is fortunate that the mobility and flexibility of motor trans- port enables diversions to be made when any road is damaged by enemy action. Diversions, however, inevitably mean congestion, delay and increased mileage for every vehicle diverted. Fuel con- sumption is higher and operating costs raised.
Although there has been an improvement in the speed of demo- lition of wrecked buildings, it is unfortunately the case that road- ways forming vital traffic areas are not being cleared rapidly enough. There are difficulties, of course, but the recently published photo- graph of a temporary bridge thrown over a crater in a London - thoroughfare while repairs to sewers, main services, &c., are being carried on below, shows at any rate one way of tackling the job.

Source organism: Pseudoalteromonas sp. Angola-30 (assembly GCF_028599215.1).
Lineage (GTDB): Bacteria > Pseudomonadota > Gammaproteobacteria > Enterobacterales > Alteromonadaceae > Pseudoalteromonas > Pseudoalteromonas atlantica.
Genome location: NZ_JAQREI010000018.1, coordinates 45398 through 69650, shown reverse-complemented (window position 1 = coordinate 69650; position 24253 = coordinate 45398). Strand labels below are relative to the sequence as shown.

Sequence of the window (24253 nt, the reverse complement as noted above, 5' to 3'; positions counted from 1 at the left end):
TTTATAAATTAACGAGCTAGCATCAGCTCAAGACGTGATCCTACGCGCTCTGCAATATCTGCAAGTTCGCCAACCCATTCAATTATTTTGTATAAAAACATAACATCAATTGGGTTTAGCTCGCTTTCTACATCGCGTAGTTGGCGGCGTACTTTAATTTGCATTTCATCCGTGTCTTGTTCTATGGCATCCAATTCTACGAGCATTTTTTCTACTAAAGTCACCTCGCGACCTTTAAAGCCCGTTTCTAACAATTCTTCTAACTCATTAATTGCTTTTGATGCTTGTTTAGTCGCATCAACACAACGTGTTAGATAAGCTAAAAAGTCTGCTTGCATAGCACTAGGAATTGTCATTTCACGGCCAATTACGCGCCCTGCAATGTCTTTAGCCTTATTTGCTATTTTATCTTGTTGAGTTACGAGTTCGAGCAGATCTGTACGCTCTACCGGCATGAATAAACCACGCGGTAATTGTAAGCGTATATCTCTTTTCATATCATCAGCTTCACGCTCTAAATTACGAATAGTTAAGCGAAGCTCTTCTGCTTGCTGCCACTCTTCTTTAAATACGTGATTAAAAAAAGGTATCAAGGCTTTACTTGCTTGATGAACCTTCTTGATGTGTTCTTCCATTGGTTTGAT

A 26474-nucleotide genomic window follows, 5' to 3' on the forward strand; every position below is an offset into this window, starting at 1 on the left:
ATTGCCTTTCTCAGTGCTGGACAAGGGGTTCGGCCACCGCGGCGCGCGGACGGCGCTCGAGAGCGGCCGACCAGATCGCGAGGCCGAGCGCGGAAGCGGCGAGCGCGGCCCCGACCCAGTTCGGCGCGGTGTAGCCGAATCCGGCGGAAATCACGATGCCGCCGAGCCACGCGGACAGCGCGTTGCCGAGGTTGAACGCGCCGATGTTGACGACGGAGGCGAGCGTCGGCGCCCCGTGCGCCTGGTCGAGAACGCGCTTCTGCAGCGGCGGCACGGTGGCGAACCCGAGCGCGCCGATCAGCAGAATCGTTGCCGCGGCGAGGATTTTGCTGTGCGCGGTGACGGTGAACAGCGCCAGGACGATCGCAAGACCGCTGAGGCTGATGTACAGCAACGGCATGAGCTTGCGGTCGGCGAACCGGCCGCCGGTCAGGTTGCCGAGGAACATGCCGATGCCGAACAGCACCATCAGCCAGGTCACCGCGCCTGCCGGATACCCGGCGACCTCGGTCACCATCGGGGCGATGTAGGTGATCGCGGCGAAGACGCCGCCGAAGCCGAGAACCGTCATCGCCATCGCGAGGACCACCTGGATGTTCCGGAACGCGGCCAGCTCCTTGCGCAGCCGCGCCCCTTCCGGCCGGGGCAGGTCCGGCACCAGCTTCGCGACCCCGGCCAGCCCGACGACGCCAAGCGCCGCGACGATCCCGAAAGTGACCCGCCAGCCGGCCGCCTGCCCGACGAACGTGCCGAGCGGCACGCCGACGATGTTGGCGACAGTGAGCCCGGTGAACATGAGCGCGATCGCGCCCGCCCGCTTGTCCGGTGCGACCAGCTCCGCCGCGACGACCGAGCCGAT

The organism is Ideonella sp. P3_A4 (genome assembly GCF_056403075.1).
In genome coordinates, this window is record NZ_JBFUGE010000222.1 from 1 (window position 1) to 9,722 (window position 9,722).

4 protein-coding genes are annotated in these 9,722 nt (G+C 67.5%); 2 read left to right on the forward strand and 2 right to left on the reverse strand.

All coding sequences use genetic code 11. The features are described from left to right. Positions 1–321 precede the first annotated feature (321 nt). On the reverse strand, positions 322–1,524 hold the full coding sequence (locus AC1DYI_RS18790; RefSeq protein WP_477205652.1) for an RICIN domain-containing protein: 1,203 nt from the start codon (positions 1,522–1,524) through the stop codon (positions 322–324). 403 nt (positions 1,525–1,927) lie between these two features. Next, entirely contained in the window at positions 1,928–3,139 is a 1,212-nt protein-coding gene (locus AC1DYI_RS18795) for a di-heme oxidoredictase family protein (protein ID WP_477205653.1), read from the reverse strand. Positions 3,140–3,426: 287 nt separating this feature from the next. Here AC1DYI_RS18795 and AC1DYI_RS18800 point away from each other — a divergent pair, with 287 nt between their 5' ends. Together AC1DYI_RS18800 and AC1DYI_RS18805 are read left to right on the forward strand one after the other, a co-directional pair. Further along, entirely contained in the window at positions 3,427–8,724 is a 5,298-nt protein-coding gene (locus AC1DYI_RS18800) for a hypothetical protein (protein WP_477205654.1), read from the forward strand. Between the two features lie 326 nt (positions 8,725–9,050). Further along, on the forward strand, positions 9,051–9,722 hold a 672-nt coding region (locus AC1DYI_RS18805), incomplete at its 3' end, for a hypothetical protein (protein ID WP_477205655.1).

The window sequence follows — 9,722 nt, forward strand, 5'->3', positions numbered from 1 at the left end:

Only a limited number of people are affected by the clearance of a wrecked building. An interruption to communications has results which are widespread. Road clearance must come first.—Yours